On April 23, 2020, the EEOC issued new guidance clarifying that employers may conduct mandatory testing of employees for COVID-19 before they enter the workplace so long as the testing is “job-related and consistent with business necessity” but other questions remain unanswered.
- The new guidance explains that employers may choose to test an employee for the virus before entering the workplace because an individual with COVID-19 will pose a direct threat to the health of others.
- The new guidance also echoes earlier EEOC guidance clarifying that employers may measure an employee’s body temperature because the Centers for Disease Control and Prevention (“CDC”) and other public health authorities have acknowledged community spread of COVID-19 and issued attendant precautions.
- Employers are instructed to “ensure that the tests are accurate and reliable” and “review guidance from the U.S. Food and Drug Administration about what may or may not be considered safe and accurate testing,” as well as guidance from the CDC and other public health authorities.
- Employers are also advised to “consider” the frequency with which certain tests produce false-positives or false-negatives. In addition, the new guidance reminds employers that testing only indicates if the COVID-19 virus is currently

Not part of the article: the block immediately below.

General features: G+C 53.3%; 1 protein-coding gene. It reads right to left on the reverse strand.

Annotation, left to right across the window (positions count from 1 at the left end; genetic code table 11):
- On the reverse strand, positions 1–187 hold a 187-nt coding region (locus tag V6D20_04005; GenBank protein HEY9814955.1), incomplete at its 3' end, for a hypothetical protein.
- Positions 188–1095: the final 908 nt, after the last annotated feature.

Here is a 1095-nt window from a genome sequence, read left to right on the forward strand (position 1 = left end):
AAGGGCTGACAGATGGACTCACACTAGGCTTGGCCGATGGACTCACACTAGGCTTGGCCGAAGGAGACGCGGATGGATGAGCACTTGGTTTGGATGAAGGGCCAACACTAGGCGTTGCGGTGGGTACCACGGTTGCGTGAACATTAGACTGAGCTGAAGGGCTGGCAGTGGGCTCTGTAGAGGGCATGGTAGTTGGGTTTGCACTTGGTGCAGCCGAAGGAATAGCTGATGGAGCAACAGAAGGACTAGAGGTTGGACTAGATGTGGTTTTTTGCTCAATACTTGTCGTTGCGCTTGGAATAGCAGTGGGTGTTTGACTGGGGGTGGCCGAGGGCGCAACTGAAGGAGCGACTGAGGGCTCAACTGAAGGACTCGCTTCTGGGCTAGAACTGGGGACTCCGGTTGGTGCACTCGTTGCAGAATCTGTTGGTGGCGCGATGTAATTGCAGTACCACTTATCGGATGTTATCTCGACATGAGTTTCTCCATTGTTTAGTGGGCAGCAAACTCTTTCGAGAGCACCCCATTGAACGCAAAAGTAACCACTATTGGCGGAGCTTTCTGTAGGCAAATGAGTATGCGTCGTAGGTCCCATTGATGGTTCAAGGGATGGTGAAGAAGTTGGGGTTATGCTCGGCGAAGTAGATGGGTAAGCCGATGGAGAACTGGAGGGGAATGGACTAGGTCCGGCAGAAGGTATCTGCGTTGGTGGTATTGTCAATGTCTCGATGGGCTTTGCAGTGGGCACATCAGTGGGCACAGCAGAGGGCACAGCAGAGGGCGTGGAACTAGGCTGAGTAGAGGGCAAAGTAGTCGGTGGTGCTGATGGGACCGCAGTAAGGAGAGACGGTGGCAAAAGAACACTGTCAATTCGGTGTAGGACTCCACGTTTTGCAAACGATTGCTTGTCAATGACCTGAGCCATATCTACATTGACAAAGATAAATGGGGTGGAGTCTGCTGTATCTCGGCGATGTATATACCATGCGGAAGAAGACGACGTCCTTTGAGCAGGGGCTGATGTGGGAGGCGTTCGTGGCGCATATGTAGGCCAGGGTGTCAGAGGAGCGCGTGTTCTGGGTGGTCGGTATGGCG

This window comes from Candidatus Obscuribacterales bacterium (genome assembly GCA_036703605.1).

- Finally, the new guidance provides that employers “should still require” that employees observe infection control practices, such as social distancing, regular handwashing, and other appropriate measures.
Significantly, the new guidance does not address a number of questions that might arise in practice, including, but not limited to: what if tests are not generally available in your area, what kind of testing would be allowed (e.g., testing for the virus or the antibodies), how often an employer can require employees to undergo testing (e.g., which may be necessary to verify potential false-positives or false negatives), and what employment-related action an employer may take in response to an employee testing positive.
For more information or with questions, please contact ICADV Legal Counsel Kerry Hyatt Bennett at email@example.com